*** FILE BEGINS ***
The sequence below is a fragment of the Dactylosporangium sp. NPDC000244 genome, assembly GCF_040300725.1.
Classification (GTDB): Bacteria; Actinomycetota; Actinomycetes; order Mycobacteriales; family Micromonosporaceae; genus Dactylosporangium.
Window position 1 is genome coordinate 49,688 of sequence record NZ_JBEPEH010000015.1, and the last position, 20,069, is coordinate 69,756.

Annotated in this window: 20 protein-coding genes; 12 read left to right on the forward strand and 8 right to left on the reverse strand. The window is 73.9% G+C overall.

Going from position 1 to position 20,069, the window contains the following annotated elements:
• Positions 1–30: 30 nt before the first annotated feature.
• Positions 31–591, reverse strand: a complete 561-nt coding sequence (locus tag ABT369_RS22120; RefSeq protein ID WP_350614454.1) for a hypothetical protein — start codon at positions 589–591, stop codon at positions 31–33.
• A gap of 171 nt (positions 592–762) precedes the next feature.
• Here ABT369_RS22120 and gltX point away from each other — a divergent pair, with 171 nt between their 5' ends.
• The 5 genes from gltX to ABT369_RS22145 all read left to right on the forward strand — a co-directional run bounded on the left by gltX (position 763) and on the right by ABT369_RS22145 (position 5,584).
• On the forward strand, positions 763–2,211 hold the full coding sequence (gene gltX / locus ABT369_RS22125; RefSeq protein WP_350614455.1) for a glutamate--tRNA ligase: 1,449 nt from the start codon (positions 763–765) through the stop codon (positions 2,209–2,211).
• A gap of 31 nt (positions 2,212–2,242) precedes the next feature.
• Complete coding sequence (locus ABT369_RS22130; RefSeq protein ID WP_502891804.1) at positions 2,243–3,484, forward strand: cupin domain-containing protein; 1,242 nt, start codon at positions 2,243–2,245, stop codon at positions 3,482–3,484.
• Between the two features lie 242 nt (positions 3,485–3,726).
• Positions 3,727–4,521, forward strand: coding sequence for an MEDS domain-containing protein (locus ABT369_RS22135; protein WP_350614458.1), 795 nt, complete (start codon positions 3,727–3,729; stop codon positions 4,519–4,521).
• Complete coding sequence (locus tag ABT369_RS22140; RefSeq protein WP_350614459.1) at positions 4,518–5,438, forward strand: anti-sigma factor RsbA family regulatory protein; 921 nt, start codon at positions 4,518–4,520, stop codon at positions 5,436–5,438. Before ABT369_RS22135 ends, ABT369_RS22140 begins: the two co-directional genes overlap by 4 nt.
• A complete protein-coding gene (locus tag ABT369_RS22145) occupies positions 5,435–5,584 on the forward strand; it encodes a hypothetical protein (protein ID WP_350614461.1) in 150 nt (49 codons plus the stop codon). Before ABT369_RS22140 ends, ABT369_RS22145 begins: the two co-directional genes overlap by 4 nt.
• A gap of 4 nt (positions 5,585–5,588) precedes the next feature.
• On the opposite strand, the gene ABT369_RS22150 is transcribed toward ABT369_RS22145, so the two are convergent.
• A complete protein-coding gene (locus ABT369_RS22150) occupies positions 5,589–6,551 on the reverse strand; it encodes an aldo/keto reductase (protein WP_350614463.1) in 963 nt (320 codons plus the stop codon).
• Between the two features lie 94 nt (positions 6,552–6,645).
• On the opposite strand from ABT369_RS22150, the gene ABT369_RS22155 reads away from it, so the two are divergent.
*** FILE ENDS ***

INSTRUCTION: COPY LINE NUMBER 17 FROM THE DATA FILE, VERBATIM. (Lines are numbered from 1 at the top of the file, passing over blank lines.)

• A complete protein-coding gene (locus tag ABT369_RS22145) occupies positions 5,435–5,584 on the forward strand; it encodes a hypothetical protein (protein ID WP_350614461.1) in 150 nt (49 codons plus the stop codon). Before ABT369_RS22140 ends, ABT369_RS22145 begins: the two co-directional genes overlap by 4 nt.